http://www.facultyfocus.com/articles/online-education/five-factors-that-affect-online-student-motivation/

http://www.westga.edu/~distance/ojdla/spring81/yang81.htm

http://wpcarey.asu.edu/sites/default/files/uploads/technology-services/interactivity.pdf

2. Now, think about an online learning experience that you might someday create. Describe in detail the content, instructor and student characteristics. What are the design issues or features that these suggest? Explain your answers.

Content: As a mathematics major with great interest in teaching the subject at a secondary school level, I will focus this course content on high school geometry.

Instructor(s): This course will be taught by one instructor, myself, who is very familiar with the content. The instructor acquires good tech skills, however has no prior online teaching experience nor taught this content before.

Students: All students are motivated freshman with good tech skills, but no prior experience with online classes.

Response: As I designed this online course, my goal was to keep it as realistic as possible. The content, instructor(s) and students pertain to my current situation regarding my experience and skills. Since the subject is geometry, the content is defined as convergent. There exist only one correct answer to math problems, so it will be easier for me as the instructor, to provide the steps to arrive to the correct answer. I would do so by externalizing my internal dialogue with the use of audio tools,to effectively lead students through the process of problem solving. The main issue with this course design would be that I lack the experience needed to teach the content in an online setting. Prior online experience is a characteristic that can affect the design of the course greatly. An instructor with less online teaching is experience, is less likely to utilize the new technology in ways that will benefit students the most. I would consider this very important in geometry because it is a course that involves visualization. For many students visualizing certain models and figures can be difficult. Technology is certainly a tool that can assist students struggling in this area. Students in this course are incoming freshman are highly motivated to do well. As a result, students have greater self-motivation and will be more flexible with the material presented to them. What might affect their motivation is the fact that they have no prior online class experience. This can leave students feeling intimidated to explore this new world of learning. It would be my goal to create a comfortable environment and smooth transition for students who are new to online learning. Doing so will help students succeed in geometry.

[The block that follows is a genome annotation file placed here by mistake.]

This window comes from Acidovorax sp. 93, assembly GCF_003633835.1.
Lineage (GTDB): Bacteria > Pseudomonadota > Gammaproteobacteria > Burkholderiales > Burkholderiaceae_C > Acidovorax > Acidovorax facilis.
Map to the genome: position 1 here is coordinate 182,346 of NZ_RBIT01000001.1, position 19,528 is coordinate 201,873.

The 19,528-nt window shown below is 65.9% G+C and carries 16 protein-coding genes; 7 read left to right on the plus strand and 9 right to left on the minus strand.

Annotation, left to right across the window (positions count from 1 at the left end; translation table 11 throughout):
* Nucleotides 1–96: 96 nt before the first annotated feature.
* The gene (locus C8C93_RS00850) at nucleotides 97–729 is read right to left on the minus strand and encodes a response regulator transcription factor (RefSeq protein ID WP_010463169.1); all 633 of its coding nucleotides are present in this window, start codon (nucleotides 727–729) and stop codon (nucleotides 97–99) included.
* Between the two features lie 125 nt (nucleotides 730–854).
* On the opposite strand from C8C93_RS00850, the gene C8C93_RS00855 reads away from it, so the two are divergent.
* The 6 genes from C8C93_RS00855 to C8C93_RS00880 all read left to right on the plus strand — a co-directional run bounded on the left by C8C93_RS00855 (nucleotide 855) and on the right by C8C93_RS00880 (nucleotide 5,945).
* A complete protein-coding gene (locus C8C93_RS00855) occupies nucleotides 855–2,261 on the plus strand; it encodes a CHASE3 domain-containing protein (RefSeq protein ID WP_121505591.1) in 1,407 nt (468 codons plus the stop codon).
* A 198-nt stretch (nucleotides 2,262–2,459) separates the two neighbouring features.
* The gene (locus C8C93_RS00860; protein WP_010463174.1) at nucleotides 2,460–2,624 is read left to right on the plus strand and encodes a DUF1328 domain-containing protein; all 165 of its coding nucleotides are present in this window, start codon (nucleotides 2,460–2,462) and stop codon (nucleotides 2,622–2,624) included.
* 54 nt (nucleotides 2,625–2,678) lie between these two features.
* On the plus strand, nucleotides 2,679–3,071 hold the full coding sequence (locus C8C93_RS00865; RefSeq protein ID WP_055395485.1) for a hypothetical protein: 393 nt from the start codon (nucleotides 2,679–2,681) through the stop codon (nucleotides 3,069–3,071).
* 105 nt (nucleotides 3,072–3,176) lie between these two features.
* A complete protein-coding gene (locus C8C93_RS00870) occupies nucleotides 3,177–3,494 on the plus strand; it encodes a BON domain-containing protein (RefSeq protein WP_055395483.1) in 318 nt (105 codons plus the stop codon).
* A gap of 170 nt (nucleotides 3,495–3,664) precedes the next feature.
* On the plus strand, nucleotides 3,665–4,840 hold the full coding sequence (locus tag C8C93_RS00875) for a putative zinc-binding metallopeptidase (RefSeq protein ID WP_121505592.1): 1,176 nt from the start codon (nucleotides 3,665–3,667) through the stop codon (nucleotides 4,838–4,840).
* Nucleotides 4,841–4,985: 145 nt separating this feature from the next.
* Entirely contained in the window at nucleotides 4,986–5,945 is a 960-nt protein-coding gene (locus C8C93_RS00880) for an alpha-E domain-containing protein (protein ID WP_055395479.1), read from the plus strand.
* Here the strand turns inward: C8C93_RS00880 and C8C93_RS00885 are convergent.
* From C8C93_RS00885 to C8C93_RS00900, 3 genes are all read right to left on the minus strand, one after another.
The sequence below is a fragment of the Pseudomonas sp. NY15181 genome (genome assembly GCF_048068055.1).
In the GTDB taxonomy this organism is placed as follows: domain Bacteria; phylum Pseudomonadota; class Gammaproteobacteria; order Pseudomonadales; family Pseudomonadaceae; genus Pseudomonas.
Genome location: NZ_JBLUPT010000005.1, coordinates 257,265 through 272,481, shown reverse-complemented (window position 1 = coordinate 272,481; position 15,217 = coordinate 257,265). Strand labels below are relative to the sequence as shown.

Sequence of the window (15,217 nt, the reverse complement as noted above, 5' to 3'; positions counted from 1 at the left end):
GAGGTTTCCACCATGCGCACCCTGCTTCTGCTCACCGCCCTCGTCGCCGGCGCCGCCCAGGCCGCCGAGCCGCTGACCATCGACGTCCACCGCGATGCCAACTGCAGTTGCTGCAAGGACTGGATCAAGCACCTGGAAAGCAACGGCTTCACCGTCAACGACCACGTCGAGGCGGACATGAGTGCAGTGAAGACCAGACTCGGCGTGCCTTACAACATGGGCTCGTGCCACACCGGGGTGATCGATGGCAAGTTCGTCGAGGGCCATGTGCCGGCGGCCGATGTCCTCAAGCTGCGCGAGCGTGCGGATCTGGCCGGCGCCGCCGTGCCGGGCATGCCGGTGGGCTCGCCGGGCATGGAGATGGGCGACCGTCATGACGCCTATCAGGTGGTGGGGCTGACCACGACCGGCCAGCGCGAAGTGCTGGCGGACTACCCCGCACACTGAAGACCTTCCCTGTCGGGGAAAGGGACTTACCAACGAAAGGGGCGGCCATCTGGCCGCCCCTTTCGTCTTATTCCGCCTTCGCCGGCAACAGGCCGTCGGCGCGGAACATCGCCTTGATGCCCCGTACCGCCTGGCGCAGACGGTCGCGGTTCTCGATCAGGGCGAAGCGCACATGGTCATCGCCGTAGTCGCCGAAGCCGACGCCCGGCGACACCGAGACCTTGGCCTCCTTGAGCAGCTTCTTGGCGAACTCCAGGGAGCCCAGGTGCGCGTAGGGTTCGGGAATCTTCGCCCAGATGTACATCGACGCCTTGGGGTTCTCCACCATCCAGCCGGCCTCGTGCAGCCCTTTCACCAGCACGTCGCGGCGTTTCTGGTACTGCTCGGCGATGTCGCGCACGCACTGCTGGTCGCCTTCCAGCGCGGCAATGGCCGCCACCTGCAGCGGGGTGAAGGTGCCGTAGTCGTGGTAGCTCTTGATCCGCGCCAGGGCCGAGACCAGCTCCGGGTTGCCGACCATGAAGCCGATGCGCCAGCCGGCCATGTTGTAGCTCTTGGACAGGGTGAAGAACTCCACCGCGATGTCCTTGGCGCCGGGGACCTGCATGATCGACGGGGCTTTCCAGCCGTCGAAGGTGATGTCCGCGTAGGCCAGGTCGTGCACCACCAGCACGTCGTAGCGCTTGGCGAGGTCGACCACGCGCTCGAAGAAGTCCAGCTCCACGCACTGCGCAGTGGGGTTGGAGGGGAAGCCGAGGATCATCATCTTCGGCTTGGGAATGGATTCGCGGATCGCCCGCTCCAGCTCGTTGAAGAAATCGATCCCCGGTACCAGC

3. List the 11 instructional design steps presented in chapter 1 of the text (Design Quickly and Reliably)

1. Identify Your Underlying Goal

2. Analyze Learners’ Needs and Abilities

3. Identify What to Teach

4. Set Learning Objective

5. Identify Prerequisites

6. Pick the Approach to Meet Each Objective

7. Decide the Teaching Sequence of Your Objectives

8. Create Objects to Accomplish Objectives

9. Create Tests

10. Select Learning Activities

11. Choose Media

***THEN REDESIGN AGAIN AND AGAIN***

Session 1: Response to Prompts

1. Explain the relationship between distance learning and online learning.